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February 17, 2014
Barron asks for time to evaluate Penn State needs
More than two years following the revelations of Jerry Sandusky's crimes against children and the alleged coverup of administrators' failures to stop him, Penn State has named Dr. Eric Barron as its 18th university president.
Introduced by the university's Board of Trustees at the Penn Stater Hotel and Conference Center on Monday afternoon, Barron and his wife, Molly, were quickly brought up to speed on how much the scandal remains relevant in the community.
During a press conference that lasted just 10 questions, Barron handled five that related in some way to the scandal, the firing of former Penn State head football coach Joe Paterno, and ultimately, his opinion on all of it.
"My feeling is, the wisest answer is to tell you to give me time. OK? I watched all of his great strengths as a faculty member and as a dean and as someone who loves this institution," Barron said when asked how Paterno should be acknowledged by the university. "But in my view, whatever we do, we have to make sure that we do it with a high sense of dignity and honor. Sometimes that takes time."
Arriving at Penn State from his position as Florida State's president - a position he has held for the past four years before officially joining Penn State in the capacity as president on May 12 - Barron said he was quite aware of the Sandusky scandal, the handling of the board's firing of Paterno, and its effect on the university as it was happening.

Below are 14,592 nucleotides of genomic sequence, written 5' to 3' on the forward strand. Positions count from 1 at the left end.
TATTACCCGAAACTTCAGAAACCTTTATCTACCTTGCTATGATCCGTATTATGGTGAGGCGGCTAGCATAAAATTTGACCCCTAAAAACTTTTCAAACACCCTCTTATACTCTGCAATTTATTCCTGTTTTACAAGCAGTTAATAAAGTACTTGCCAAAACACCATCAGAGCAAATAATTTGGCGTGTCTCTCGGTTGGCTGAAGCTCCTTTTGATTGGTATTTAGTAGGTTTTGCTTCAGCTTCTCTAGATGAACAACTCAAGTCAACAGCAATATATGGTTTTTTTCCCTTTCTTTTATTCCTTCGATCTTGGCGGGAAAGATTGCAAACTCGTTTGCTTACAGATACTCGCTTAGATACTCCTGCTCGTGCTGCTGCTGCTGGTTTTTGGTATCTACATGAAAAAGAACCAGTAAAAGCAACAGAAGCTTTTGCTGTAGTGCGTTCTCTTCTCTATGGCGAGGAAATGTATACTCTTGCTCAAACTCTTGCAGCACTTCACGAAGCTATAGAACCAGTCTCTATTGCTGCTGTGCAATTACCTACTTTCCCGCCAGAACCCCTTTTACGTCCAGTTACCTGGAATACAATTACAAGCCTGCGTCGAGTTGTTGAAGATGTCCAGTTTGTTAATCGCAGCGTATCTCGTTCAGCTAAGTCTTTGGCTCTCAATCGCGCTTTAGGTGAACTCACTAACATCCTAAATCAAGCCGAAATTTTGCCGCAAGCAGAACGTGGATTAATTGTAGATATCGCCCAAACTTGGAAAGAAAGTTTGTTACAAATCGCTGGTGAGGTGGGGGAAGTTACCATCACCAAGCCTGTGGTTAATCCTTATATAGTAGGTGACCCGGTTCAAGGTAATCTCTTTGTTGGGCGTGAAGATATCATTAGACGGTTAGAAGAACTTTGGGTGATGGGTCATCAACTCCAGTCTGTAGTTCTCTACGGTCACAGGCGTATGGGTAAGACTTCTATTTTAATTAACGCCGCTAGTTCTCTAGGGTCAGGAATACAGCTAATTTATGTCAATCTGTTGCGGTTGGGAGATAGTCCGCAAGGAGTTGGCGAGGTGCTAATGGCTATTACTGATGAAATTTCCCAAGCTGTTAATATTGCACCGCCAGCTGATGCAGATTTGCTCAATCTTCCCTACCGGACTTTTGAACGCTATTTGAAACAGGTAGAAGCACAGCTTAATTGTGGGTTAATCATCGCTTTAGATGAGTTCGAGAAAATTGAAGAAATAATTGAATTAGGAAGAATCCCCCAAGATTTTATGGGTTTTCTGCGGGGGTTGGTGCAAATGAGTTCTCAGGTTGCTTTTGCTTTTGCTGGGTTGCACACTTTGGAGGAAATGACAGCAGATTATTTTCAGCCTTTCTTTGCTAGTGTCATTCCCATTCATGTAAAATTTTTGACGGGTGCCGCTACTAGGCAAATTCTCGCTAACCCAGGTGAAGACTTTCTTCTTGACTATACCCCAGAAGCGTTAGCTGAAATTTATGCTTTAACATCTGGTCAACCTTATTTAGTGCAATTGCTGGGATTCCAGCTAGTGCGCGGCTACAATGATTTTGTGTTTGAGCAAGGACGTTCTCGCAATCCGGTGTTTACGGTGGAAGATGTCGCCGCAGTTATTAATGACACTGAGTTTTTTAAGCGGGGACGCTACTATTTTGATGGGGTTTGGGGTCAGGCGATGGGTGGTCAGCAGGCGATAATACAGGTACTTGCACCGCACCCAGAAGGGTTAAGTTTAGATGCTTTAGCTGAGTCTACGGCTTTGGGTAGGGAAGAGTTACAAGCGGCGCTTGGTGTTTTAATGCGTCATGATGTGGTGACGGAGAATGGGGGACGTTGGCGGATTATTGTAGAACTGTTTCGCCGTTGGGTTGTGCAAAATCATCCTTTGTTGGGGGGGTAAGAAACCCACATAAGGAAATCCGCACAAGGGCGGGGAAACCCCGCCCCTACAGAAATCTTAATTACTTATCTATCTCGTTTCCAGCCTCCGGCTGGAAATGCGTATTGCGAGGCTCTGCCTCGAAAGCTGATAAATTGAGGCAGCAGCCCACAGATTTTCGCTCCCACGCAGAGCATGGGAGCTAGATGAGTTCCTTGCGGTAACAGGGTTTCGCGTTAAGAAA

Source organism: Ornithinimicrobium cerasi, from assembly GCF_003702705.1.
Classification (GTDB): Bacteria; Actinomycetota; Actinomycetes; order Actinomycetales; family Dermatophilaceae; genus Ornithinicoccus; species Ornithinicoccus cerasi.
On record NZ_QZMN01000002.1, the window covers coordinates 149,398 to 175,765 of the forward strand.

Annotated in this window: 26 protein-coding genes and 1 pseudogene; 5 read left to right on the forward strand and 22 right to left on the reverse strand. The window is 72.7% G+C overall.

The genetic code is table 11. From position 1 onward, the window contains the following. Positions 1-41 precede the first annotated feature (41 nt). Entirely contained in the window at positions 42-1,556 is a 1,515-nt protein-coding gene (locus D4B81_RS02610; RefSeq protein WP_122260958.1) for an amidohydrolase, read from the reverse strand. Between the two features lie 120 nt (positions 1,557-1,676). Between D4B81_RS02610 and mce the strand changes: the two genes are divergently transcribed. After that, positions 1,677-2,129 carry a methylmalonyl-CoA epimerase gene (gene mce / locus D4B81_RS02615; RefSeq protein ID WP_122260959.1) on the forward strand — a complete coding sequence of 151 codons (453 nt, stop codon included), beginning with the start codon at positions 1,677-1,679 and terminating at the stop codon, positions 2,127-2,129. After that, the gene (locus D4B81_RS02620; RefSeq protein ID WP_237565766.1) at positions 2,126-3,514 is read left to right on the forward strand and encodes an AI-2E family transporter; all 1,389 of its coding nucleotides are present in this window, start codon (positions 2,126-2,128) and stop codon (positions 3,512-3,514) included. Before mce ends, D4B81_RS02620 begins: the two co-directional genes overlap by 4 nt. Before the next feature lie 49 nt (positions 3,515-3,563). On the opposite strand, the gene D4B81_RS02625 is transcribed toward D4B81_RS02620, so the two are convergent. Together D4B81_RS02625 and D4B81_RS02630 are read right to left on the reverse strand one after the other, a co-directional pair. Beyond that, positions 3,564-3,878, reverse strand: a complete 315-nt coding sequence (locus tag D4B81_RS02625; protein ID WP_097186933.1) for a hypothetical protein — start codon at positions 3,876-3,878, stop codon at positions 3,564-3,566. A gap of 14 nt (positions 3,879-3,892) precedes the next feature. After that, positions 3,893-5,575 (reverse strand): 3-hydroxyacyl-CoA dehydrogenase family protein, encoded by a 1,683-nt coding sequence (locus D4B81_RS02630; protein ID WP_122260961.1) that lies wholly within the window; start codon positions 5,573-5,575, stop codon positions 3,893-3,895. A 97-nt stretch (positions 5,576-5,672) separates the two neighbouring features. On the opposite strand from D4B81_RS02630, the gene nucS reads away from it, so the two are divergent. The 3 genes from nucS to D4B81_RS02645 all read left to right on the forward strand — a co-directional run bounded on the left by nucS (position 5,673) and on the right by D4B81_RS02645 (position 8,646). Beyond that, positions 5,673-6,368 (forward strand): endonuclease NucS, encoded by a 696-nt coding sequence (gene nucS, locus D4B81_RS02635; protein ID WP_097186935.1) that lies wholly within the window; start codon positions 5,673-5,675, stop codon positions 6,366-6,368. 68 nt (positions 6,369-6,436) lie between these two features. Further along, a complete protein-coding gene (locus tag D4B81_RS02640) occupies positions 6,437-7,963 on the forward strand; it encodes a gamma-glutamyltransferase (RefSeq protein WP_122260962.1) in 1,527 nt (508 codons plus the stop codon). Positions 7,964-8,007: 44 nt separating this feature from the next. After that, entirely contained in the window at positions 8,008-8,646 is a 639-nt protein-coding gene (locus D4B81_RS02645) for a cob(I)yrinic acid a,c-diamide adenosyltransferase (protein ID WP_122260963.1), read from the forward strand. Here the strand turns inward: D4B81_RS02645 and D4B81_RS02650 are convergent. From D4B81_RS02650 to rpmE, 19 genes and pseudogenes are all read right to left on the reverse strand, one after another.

Yet, emphasizing how the conversation and national perspective regarding the university has changed in the time since, Barron said that Penn State has emerged with faculty and alumni that are "eager and excited about the next thing."
Said Barron, "Of course those events were incredibly painful and saddening to all those people that love Penn State University, but what I see is an institution that has really taken control of compliance and is no doubt no a model university that I think a lot of other universities are going to look at and say, 'This is the way we should be operating to make sure that we're doing all the things the right way.' This is truly the Penn State way. If we find something that we're not doing well, we turn around and make sure that we are doing it well."
Still, urging the request of time to better understand the complexities that still exist within the Penn State community, Monday afternoon's introduction revealed little in the way of Barron's plans to bridge the divide that many perceive to still exist among alumni and within the university.
"I have a lot to learn. I want to make sure that I take the time to learn everything that I can. I think it's a mistake to think that just because I was here eight years ago or that I'm paying attention to what's going on in the world that I know everything and can make decisions and comments," he said. "But I will say this. I truly believe that everybody you talk to that is a part of this university wants to come together to support a truly great university.
"My feeling is that with the opportunity to talk about the greatness of this university and all the wonderful things that it is doing, all the wonderful things that it can do and will do, that this is one community that is so dedicated to this university that I believe we will all come together because we love the institution so much."
Other topics of interest regarding Penn State athletics - including the future for current athletic director Dr. Dave Joyner - were not discussed at Barron's introduction.
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